X

Connect (X)

Tag Archives: Deutsche Telecom

Nokia, DT Demo the Beginnings of 5G

September 29, 2016 —

By Ernest Worthman

Executive Editor
AGL Small Cell Magazine

worthmanNokia and Deutsche Telekom just announced a working 5G demonstration of the low end of high data rates. They successfully conducted a series of demonstrations at the International Stadium Festival, a one-day athletics event held at the Berlin Olympia stadium recently. They claim they hit data rates just over 2 Gbps.

Now, while that is good, it is really just a proof of concept. To be in the ball park (no pun intended) data rates have to get into the 10s if not 100s of Gbps and support several hundred thousand users simultaneously. That is still quite a ways off. But I did recently see a demo at CTIA where Ericsson had a 5G data link showing 100+ Gbps data rates. Now this was just a test rig without any loading, but that is impressive.

The end game for this Nokia/DT demo was to show how 5G will be the platform to bring virtual and augmented reality, and other future digital entertainment services to the masses. So no matter where you are sitting at a sports event, it will be possible to see the game from many different angles and views. Wow – imagine being able to tailor the game to your preferences. So who cares if you have nosebleed seats if you can bring the video to you from the sidelines.

This is just one application. But sport is big money so the players are all eyeing this with great intensity. And it is a great use case for promising to significantly improve user experience by delivering fast, real-time high quality video and virtual reality content. I can’t wait until this come to gaming.

T-Mobile Ready to be Sprint’s White Knight, and It’s About Time

J. Sharpe Smith —

Another piece of the puzzle fell into place in Sprint’s quest to merge with T-Mobile this week, as the carrier’s majority owner Deutsche Telecom AG agreed to Sprint-owner Softbank’s plan to buy T-Mobile for a price tag of $32 billion, according to published reports.

The hook up with T-Mobile may be needed now more than ever, according to research by RBC Capital Markets, which reports that Sprint’s network modernization progress has stalled since February.

“Our ongoing monitoring of Sprint’s network upgrades indicate that overall progress has been slow on both voice- and data-related cell-site improvements since February,” RBC analyst Jonathan Atkin wrote. “However, there has been some incremental progress in data speed upgrades, particularly in the Spark markets (e.g., 75 data speed upgrades in New York versus February).” New York topped Sprint’s network upgrade list with 1,332 data speed upgrades, 32 data capacity upgrades and 21 voice upgrades, followed by Los Angeles with 1,009 data speed upgrades, 3 data capacity upgrades and no voice upgrades.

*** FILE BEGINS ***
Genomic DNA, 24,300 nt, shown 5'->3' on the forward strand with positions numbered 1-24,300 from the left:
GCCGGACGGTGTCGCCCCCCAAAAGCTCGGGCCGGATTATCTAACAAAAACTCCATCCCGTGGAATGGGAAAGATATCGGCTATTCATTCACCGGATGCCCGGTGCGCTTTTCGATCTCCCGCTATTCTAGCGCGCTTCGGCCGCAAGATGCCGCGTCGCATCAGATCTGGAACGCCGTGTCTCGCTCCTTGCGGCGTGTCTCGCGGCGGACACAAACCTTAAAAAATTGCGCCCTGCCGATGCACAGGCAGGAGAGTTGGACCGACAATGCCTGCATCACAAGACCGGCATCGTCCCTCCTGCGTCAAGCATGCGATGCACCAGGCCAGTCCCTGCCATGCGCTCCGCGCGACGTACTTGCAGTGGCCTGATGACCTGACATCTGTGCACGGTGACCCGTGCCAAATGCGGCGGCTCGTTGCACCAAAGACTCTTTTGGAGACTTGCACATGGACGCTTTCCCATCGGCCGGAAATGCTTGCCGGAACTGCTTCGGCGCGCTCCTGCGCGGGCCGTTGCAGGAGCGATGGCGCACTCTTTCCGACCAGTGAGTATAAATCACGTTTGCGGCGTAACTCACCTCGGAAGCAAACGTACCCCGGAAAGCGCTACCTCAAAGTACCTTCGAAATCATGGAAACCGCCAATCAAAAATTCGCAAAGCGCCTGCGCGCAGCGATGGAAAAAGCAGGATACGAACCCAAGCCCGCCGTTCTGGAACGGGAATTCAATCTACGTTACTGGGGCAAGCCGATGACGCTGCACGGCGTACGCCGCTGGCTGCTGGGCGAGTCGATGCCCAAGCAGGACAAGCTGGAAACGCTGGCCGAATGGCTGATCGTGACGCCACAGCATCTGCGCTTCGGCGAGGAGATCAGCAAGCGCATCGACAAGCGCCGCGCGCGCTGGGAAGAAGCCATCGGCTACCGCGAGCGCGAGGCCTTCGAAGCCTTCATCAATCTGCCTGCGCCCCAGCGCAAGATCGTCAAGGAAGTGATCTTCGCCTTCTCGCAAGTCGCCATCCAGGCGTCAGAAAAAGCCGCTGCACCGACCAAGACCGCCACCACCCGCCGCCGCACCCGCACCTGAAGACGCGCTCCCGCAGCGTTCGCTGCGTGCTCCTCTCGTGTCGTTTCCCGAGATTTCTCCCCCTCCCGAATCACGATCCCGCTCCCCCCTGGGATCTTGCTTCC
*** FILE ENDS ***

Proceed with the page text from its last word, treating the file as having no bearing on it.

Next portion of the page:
However, RBC is seeing increased activity in the 2.5 GHz band at Sprint as the 8T8R LTE equipment starts to ship.

Perhaps as a result of the slow progress of Sprint’s network upgrades, subscribers’ perceptions of its networks have suffered. Its voice score of -26 percent was the worst among the national carriers, and was down 9 percent from the previous survey results from January 2014, according to RBC’s research.

“Sprint also trailed its peers, which posted net negative scores in the single digits,” Atkins wrote. “Of note, we found that respondents in Sprint’s Spark markets reported worse network performance for both data and voice quality (18 percent and 29 percent net negative scores, respectively) versus respondents in non-Spark markets (9 percent and 22 percent net negative scores). Our previous survey of Spark versus non-Spark markets had shown an incremental improvement in Spark markets.”

Atkins noted in an interview with AGL Link that the pairing of Sprint and T-Mobile has some nice synergies for the latter’s sites in urban areas.

“Sprint’s 2.5 GHz spectrum position, coupled with the urban/metro focus of T-Mobile’s transmission locations, suggest to us that Sprint, upon consummating a merger with T-Mobile, would add 2.5 GHz LTE equipment at T-Mobile sites, rather than remove gear, in order to meet its network density requirements,” Atkins said. 

Now Sprint and T-Mobile just need to convince the government that having just three national carriers is sufficient for wireless competition. That may be easier said than done.

 

J. Sharpe Smith is senior editor, AGL Link.

DT’s U.S. CAPEX Investment in 2013 Good for Towers

Deutsche Telecom is putting its money where its mouth is in the coming year, funding T-Mobile’s  LTE and HSPA + rollouts, according to Rene Obermann, CEO, Deutsche Telecom,  at the carrier’s Capital Markets Day, Dec. 6, in Bonn, Germany.

The biggest chunk of Deutsche Telecom’s total CAPEX next year will be spent in the United States to the tune of $4.7B to $4.8B, compared with the last three years, which averaged $2.7B. Then it will drop to $3B in 2014 and 2015.

“While the company had already announced plans to spend $4B on its U.S. network modernization plan, we view this longer-term spend as especially positive in terms of further visibility for the tower sector’s pipeline,” wrote Jennifer Fritzsche, Wells Fargo senior analyst, a research note. “Recall, all three major tower players (AMT, CCI and SBAC) have secured master lease agreements.”

Flush with cash and additional spectrum from the failed AT&T/T-Mobile merger, Deutsche Telecom is spending CAPEX on refarming the spectrum in the PCS band, as well as network modernization. More than 37,000 sites are being modernized in 2012 and 2013.

“T-Mobile gained more spectrum in a deal with Verizon, which enabled us to build a more efficient network and to have better LTE coverage, and we announced a tower transaction worth $2.5 billion gives a chance to maintain our operational flexibility,” Obermann said.